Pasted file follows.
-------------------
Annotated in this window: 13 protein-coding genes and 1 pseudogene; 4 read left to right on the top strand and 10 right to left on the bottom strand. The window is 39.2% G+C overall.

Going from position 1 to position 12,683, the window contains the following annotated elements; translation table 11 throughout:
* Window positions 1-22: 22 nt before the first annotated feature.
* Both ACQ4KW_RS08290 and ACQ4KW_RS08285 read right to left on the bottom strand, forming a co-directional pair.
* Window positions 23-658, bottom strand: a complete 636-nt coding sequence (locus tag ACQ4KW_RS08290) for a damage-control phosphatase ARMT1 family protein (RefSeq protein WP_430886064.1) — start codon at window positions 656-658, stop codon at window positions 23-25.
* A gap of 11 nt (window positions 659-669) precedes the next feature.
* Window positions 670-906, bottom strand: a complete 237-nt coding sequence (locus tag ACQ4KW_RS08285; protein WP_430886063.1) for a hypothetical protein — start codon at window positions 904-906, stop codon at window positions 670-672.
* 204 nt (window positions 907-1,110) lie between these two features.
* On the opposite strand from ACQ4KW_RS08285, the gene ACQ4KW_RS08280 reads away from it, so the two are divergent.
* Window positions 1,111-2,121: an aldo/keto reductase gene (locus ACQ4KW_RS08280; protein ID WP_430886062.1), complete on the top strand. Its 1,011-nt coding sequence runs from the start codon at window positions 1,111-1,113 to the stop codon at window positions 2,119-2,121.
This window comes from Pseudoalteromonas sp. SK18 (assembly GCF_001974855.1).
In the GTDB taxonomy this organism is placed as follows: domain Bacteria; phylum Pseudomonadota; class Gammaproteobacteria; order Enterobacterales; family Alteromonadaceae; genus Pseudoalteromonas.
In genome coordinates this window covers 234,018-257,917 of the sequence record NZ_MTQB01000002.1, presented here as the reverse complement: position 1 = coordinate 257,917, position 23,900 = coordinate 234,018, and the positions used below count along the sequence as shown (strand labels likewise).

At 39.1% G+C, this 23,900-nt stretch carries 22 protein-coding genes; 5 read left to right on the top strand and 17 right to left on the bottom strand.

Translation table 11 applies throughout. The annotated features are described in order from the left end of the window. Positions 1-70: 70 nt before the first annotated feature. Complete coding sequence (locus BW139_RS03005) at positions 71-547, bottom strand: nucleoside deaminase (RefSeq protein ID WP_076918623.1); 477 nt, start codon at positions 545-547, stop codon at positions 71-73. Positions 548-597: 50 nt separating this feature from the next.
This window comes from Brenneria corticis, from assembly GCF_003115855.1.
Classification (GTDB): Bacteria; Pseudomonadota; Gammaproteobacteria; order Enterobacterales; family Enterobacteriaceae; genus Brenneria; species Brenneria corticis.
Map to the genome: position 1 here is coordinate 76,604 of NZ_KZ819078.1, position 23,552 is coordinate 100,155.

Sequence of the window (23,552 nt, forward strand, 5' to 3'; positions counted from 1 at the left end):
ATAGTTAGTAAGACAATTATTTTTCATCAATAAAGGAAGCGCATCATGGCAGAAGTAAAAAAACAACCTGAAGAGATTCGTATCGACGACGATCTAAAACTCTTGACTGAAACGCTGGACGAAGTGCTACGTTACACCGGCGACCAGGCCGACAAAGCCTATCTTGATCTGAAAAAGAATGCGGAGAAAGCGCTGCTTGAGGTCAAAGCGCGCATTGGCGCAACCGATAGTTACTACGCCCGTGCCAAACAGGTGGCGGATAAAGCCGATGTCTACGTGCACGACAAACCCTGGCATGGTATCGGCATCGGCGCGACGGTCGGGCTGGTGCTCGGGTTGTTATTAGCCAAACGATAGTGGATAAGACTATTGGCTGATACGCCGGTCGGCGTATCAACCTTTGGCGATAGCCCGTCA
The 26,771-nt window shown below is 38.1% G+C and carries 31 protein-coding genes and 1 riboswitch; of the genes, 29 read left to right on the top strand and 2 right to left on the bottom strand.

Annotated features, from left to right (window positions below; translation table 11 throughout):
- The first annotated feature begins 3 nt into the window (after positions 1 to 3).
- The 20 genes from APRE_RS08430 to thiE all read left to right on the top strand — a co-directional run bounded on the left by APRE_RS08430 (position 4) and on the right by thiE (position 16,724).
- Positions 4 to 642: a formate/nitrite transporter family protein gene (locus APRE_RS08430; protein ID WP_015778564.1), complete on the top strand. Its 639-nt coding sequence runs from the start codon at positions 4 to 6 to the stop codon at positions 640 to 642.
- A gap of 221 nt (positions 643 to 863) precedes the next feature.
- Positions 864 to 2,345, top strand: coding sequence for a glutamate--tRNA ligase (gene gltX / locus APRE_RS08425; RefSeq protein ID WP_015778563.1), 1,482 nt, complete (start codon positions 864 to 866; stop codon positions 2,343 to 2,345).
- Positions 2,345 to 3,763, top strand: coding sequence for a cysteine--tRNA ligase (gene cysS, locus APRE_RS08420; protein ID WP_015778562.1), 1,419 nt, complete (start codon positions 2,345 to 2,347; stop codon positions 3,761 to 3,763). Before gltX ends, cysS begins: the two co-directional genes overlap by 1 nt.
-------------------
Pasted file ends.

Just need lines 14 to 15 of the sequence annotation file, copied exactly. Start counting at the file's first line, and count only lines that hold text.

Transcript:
At 39.1% G+C, this 23,900-nt stretch carries 22 protein-coding genes; 5 read left to right on the top strand and 17 right to left on the bottom strand.

Translation table 11 applies throughout. The annotated features are described in order from the left end of the window. Positions 1-70: 70 nt before the first annotated feature. Complete coding sequence (locus BW139_RS03005) at positions 71-547, bottom strand: nucleoside deaminase (RefSeq protein ID WP_076918623.1); 477 nt, start codon at positions 545-547, stop codon at positions 71-73. Positions 548-597: 50 nt separating this feature from the next.